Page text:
• Language: English
  • ASIN: B004478728
  • Text-to-Speech: Enabled
  • X-Ray:
  • Word Wise: Not Enabled
  • Lending: Not Enabled
  • Amazon Best Sellers Rank: #1,089,206 Paid in Kindle Store (See Top 100 Paid in Kindle Store)
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Customer Reviews

3.4 out of 5 stars
3.4 out of 5 stars
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Most Helpful Customer Reviews
4 of 4 people found the following review helpful
3.0 out of 5 stars Get a printed copy November 20, 2010
By Ngo Bao
Format:Hardcover|Verified Purchase
Do not get a Kindle version of this book, at least until Amazon figures out how to convert figures and charts. Most of the "figures" in the book are just black boxes.
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3 of 3 people found the following review helpful
5.0 out of 5 stars Wonderful Application of Risk Analysis Frameworks February 17, 2012
Bill Freudenburg was a mentor of mine in college, who, sadly, passed away two years ago. The tenacity and aggressiveness in his writing was complimented by his brilliant sarcastic wit, and passion for finding systematic problems in environmental issues. His research on the Deepwater Horizon oil spill contributed to many presentations by scientists to Congress in the BP hearings. This book captures much of his passion, and reveals a great deal of systematic challenges not just in off shore oil, but in American energy policy in general. Some of these are actively being dealt with, such as the dissolving of the Minerals Management Service due to poor institutional control.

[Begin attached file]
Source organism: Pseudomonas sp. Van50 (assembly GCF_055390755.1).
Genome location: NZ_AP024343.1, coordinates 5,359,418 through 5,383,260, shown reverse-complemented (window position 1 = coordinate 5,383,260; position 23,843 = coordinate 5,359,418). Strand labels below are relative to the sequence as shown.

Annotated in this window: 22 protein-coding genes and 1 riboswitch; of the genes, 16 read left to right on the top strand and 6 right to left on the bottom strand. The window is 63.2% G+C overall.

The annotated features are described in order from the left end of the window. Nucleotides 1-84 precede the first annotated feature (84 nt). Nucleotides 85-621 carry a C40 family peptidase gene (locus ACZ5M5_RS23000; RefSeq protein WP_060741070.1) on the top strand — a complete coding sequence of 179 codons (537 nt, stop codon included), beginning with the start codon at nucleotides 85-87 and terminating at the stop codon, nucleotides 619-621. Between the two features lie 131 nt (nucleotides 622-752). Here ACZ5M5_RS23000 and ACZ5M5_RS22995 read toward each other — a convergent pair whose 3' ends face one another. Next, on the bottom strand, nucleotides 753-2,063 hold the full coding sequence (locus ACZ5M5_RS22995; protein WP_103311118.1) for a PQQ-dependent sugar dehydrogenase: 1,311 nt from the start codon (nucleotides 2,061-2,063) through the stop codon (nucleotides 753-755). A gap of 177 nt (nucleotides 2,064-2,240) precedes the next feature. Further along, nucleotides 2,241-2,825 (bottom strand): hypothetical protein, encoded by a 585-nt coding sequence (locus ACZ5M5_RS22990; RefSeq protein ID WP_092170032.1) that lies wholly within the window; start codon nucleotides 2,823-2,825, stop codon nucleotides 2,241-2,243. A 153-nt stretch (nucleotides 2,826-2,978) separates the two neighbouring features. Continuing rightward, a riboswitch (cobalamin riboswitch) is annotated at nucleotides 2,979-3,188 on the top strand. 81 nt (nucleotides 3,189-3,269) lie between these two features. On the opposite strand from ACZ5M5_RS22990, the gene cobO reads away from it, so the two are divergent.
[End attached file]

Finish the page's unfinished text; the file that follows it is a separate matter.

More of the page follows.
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5 of 6 people found the following review helpful
By JimBob
Format:Hardcover|Verified Purchase
This is a great book (although I agree the Kindle version is pretty frustrating as the charts don't show up). Rather than just stating "Oil Bad!", the authors do a great job of explaining the history of oil drilling in general and deep water drilling in particular. I was also surprised to hear how many years it has been since the United States was even marginally "energy independent". This book presents an excellent wake-up call for the rest of us! Highly recommended, but get the print version
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1 of 1 people found the following review helpful
Authors William R. Freudenburg and Robert Gramling are college teachers, and if you have a chance to take their classes, enroll right away. Professors of environmental studies and sociology, respectively, they are very informative, and they base their conclusions on well-reported facts. Their book links US energy policy to oil politics, corporate performance, risk management, and the technological and geological problems that led to the US's largest peacetime offshore oil spill. The professors cover the oil industry's history and the energy debate in a single, tightly packed volume, including significant accidents, their causes and the paltry penalties companies - especially British Petroleum - paid. The book contends that oil companies wield too much power over prices, policy and the environment. getAbstract considers this vivid story about these tremendously powerful, hugely profitable companies to be essential reading.